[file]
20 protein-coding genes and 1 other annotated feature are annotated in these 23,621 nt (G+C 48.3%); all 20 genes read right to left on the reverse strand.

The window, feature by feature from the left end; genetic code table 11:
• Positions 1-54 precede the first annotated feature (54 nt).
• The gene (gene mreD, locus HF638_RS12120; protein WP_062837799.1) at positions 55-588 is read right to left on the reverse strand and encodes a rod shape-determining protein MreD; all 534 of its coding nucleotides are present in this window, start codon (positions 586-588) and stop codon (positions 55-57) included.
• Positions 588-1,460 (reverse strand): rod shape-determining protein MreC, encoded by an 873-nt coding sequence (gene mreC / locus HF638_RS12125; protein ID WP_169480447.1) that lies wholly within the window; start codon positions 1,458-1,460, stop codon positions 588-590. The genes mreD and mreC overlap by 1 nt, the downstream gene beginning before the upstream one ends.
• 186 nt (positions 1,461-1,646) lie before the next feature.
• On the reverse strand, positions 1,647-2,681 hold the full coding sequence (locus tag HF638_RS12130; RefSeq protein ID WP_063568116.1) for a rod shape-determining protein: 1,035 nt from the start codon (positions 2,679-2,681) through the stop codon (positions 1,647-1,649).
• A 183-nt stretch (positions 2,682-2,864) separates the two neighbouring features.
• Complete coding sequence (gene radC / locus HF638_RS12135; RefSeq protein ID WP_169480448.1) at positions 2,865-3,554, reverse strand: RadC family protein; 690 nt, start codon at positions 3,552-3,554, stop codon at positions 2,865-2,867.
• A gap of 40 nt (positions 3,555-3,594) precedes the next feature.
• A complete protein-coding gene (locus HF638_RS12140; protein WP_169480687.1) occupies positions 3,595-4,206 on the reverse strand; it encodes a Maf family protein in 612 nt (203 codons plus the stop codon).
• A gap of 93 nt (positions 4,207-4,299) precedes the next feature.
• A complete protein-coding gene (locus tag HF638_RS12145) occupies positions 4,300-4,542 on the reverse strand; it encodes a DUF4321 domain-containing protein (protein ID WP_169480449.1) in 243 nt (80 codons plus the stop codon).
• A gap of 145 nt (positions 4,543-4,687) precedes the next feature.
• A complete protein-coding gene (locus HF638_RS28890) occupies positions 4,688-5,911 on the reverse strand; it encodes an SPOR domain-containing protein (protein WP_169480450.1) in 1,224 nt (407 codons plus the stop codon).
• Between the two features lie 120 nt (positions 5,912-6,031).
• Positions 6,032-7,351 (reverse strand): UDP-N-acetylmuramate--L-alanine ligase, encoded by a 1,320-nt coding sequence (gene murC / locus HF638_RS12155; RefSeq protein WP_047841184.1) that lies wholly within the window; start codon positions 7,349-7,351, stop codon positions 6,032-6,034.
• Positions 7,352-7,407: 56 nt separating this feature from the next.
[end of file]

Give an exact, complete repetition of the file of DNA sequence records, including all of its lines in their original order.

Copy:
20 protein-coding genes and 1 other annotated feature are annotated in these 23,621 nt (G+C 48.3%); all 20 genes read right to left on the reverse strand.

The window, feature by feature from the left end; genetic code table 11:
• Positions 1-54 precede the first annotated feature (54 nt).
• The gene (gene mreD, locus HF638_RS12120; protein WP_062837799.1) at positions 55-588 is read right to left on the reverse strand and encodes a rod shape-determining protein MreD; all 534 of its coding nucleotides are present in this window, start codon (positions 586-588) and stop codon (positions 55-57) included.
• Positions 588-1,460 (reverse strand): rod shape-determining protein MreC, encoded by an 873-nt coding sequence (gene mreC / locus HF638_RS12125; protein ID WP_169480447.1) that lies wholly within the window; start codon positions 1,458-1,460, stop codon positions 588-590. The genes mreD and mreC overlap by 1 nt, the downstream gene beginning before the upstream one ends.
• 186 nt (positions 1,461-1,646) lie before the next feature.
• On the reverse strand, positions 1,647-2,681 hold the full coding sequence (locus tag HF638_RS12130; RefSeq protein ID WP_063568116.1) for a rod shape-determining protein: 1,035 nt from the start codon (positions 2,679-2,681) through the stop codon (positions 1,647-1,649).
• A 183-nt stretch (positions 2,682-2,864) separates the two neighbouring features.
• Complete coding sequence (gene radC / locus HF638_RS12135; RefSeq protein ID WP_169480448.1) at positions 2,865-3,554, reverse strand: RadC family protein; 690 nt, start codon at positions 3,552-3,554, stop codon at positions 2,865-2,867.
• A gap of 40 nt (positions 3,555-3,594) precedes the next feature.
• A complete protein-coding gene (locus HF638_RS12140; protein WP_169480687.1) occupies positions 3,595-4,206 on the reverse strand; it encodes a Maf family protein in 612 nt (203 codons plus the stop codon).
• A gap of 93 nt (positions 4,207-4,299) precedes the next feature.
• A complete protein-coding gene (locus tag HF638_RS12145) occupies positions 4,300-4,542 on the reverse strand; it encodes a DUF4321 domain-containing protein (protein ID WP_169480449.1) in 243 nt (80 codons plus the stop codon).
• A gap of 145 nt (positions 4,543-4,687) precedes the next feature.
• A complete protein-coding gene (locus HF638_RS28890) occupies positions 4,688-5,911 on the reverse strand; it encodes an SPOR domain-containing protein (protein WP_169480450.1) in 1,224 nt (407 codons plus the stop codon).
• Between the two features lie 120 nt (positions 5,912-6,031).
• Positions 6,032-7,351 (reverse strand): UDP-N-acetylmuramate--L-alanine ligase, encoded by a 1,320-nt coding sequence (gene murC / locus HF638_RS12155; RefSeq protein WP_047841184.1) that lies wholly within the window; start codon positions 7,349-7,351, stop codon positions 6,032-6,034.
• Positions 7,352-7,407: 56 nt separating this feature from the next.